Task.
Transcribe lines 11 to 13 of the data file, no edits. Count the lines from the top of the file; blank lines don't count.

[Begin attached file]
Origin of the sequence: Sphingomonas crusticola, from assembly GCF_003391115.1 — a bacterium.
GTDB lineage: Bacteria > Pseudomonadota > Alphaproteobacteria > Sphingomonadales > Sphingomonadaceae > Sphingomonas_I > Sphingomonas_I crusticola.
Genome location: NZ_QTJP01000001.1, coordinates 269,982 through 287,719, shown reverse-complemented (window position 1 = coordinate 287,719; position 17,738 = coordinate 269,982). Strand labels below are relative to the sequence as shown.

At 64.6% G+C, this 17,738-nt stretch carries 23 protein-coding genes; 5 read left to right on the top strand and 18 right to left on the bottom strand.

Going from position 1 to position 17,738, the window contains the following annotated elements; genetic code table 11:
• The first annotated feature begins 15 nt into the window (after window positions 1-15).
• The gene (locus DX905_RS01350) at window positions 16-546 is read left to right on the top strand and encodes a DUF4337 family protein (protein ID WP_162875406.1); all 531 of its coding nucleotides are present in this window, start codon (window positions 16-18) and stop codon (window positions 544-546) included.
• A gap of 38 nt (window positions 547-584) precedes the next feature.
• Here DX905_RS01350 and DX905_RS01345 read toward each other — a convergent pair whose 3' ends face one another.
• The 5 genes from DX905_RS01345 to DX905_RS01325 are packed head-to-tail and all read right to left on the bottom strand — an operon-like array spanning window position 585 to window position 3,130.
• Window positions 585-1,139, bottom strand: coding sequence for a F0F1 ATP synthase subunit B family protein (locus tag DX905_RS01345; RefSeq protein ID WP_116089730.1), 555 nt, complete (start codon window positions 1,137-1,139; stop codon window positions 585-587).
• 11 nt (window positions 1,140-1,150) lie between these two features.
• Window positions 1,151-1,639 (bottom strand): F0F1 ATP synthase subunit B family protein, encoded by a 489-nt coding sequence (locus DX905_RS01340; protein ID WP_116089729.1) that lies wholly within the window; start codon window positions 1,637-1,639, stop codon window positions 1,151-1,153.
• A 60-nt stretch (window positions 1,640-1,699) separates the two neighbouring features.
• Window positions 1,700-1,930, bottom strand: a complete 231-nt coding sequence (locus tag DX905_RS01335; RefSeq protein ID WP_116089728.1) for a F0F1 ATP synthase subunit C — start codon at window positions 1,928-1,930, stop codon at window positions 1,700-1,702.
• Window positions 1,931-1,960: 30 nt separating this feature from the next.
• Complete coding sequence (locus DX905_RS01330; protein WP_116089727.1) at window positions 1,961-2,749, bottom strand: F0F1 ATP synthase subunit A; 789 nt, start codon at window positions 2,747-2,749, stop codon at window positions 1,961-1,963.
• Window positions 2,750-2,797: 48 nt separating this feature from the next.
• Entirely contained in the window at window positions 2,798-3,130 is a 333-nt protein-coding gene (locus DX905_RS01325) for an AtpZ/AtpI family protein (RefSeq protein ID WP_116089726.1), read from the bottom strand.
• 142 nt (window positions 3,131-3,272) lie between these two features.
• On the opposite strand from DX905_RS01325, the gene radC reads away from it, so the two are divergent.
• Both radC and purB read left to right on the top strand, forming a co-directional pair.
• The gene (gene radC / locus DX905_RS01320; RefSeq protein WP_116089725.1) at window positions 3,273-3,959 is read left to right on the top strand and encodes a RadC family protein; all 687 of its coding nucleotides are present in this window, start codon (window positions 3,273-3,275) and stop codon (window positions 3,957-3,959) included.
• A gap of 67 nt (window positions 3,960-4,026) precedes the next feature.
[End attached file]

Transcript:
• Window positions 585-1,139, bottom strand: coding sequence for a F0F1 ATP synthase subunit B family protein (locus tag DX905_RS01345; RefSeq protein ID WP_116089730.1), 555 nt, complete (start codon window positions 1,137-1,139; stop codon window positions 585-587).
• 11 nt (window positions 1,140-1,150) lie between these two features.
• Window positions 1,151-1,639 (bottom strand): F0F1 ATP synthase subunit B family protein, encoded by a 489-nt coding sequence (locus DX905_RS01340; protein ID WP_116089729.1) that lies wholly within the window; start codon window positions 1,637-1,639, stop codon window positions 1,151-1,153.